monkey business

The last thing you expect to find in a city park is a troop of Japanese macaques. Launceston City Park has been home to a few different beasts over the years, from thylacines to brown bear and deer. It was home to a group of Rhesus monkeys from the late 1800s until the last one died in 1979. The council wanted to continue the monkey tradition and, after much research, decided the Japanese macaque is best suited to the Tasmanian climate. A fitting choice, as Ikeda City in Japan became a sister city with Launceston in 1965. The enclosure reflects the natural environment of the monkeys with plenty to keep them occupied as well as a much loved swimming pool.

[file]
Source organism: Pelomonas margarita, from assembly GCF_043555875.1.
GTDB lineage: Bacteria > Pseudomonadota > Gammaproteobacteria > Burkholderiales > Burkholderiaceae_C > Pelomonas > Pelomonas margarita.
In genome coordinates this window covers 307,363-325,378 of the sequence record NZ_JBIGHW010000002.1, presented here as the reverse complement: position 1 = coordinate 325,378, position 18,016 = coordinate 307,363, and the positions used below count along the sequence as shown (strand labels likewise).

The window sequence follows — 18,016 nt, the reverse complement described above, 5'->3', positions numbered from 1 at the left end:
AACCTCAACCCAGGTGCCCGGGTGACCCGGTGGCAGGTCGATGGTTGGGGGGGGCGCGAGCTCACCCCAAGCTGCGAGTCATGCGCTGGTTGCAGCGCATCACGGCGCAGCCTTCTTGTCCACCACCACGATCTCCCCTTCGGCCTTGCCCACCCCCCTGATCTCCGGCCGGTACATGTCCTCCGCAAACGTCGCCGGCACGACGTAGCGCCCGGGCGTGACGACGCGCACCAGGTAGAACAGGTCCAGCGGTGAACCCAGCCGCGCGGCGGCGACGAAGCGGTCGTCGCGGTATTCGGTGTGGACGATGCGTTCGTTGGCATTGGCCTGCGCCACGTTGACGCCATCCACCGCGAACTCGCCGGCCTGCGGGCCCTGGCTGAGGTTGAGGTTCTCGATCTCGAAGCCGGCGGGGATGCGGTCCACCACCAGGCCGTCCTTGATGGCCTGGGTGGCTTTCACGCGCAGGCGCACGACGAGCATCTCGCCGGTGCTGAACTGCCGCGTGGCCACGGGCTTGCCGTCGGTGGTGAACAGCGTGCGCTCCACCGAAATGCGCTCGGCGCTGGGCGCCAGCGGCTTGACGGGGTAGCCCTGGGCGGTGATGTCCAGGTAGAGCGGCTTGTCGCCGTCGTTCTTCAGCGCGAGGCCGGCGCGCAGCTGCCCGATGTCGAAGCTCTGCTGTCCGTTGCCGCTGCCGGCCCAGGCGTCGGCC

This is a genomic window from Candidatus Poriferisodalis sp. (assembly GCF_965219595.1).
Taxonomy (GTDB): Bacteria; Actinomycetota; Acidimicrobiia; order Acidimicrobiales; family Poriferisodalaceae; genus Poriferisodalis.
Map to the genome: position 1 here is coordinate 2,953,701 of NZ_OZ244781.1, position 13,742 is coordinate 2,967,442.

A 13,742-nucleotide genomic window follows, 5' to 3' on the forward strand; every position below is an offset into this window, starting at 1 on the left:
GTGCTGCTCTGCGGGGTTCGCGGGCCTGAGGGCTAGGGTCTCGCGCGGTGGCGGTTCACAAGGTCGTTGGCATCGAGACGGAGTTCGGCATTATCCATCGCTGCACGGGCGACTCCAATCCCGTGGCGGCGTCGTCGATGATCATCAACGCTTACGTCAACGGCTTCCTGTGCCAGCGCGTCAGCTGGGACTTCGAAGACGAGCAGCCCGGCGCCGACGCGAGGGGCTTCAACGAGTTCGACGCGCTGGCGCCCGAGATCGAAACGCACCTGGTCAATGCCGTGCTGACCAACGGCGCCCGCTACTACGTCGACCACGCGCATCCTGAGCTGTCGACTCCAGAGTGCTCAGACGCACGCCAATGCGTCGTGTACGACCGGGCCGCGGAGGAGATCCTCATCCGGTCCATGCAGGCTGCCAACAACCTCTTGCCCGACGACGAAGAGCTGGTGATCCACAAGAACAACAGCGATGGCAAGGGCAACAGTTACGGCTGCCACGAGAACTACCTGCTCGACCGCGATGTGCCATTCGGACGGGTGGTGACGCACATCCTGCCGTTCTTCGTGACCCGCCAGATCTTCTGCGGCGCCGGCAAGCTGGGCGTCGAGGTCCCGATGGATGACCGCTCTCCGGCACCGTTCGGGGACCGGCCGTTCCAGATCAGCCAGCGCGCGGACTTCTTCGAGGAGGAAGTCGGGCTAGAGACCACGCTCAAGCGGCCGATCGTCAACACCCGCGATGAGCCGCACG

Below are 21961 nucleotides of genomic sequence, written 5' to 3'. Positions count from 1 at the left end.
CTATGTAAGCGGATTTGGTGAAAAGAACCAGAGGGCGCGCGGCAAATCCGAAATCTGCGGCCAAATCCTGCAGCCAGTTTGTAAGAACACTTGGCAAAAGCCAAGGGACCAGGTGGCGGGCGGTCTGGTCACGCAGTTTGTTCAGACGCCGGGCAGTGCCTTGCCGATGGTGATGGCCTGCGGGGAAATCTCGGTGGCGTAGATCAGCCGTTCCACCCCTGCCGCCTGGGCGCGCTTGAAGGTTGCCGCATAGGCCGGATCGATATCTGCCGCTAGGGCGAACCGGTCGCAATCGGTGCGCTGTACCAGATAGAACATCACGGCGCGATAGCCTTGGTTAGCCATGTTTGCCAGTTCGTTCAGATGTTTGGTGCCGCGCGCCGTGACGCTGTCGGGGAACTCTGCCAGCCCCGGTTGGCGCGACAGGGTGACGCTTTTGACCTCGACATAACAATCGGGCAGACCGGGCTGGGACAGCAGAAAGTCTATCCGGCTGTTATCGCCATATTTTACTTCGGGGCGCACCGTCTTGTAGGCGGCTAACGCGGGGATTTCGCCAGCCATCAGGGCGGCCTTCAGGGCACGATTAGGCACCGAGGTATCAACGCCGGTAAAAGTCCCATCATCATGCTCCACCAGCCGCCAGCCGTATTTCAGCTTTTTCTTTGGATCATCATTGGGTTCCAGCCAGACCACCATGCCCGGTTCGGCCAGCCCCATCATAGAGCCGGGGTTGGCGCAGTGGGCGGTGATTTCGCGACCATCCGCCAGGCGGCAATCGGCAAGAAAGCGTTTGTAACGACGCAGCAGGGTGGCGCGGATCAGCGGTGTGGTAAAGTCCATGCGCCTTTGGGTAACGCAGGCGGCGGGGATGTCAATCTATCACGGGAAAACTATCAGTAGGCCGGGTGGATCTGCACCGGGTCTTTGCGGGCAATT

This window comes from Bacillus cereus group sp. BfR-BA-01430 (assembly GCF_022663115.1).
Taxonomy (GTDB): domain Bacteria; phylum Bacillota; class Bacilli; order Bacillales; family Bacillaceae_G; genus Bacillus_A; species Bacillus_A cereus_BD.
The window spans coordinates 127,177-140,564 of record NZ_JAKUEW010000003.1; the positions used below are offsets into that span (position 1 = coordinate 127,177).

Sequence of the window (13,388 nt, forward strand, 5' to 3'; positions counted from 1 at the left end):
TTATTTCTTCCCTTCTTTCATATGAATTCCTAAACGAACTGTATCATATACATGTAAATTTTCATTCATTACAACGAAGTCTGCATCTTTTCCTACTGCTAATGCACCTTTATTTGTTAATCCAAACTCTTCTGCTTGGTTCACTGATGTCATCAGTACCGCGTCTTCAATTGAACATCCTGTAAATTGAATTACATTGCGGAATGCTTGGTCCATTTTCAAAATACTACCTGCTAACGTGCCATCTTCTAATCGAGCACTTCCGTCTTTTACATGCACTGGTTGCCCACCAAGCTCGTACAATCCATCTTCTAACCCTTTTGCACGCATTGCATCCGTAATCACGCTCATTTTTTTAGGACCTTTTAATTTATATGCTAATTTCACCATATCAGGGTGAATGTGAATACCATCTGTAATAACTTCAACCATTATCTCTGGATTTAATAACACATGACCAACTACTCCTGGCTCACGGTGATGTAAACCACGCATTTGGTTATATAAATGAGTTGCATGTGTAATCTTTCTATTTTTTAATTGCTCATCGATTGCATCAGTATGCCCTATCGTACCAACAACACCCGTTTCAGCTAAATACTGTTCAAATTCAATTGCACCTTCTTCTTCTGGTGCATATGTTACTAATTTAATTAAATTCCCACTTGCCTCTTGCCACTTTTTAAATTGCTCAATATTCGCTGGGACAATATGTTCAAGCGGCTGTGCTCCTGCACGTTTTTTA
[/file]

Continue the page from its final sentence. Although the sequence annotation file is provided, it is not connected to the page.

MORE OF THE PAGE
1.enclosure

Time slipped away as we watched, mesmerised, these gorgeous creatures and their antics. Some sat quietly, contemplating

2.thinking

while others were in the mood to play.

3.let's play

Japanese macaques are omnivorous, although their diet here is quite different to that in the wild. Their menu includes barbecue chicken, scrambled eggs and honey sandwiches as well as fruit and vegetables. Some were intently picking through the mulch, probably looking for treats of dog biscuits and bird seed that had been hidden there.

There was much grooming going on, a way of maintaining social bonds

but it wasn’t going to interrupt breakfast for this youngster.

The babies are adorable,

some stayed close to mum.

Relaxing peacefully in the sunshine was enough for others on this beautiful Sunday morning.

26.contemplation

29.how shall i spend the day?

I wonder whether the monkeys wait each day for the human exhibit to arrive?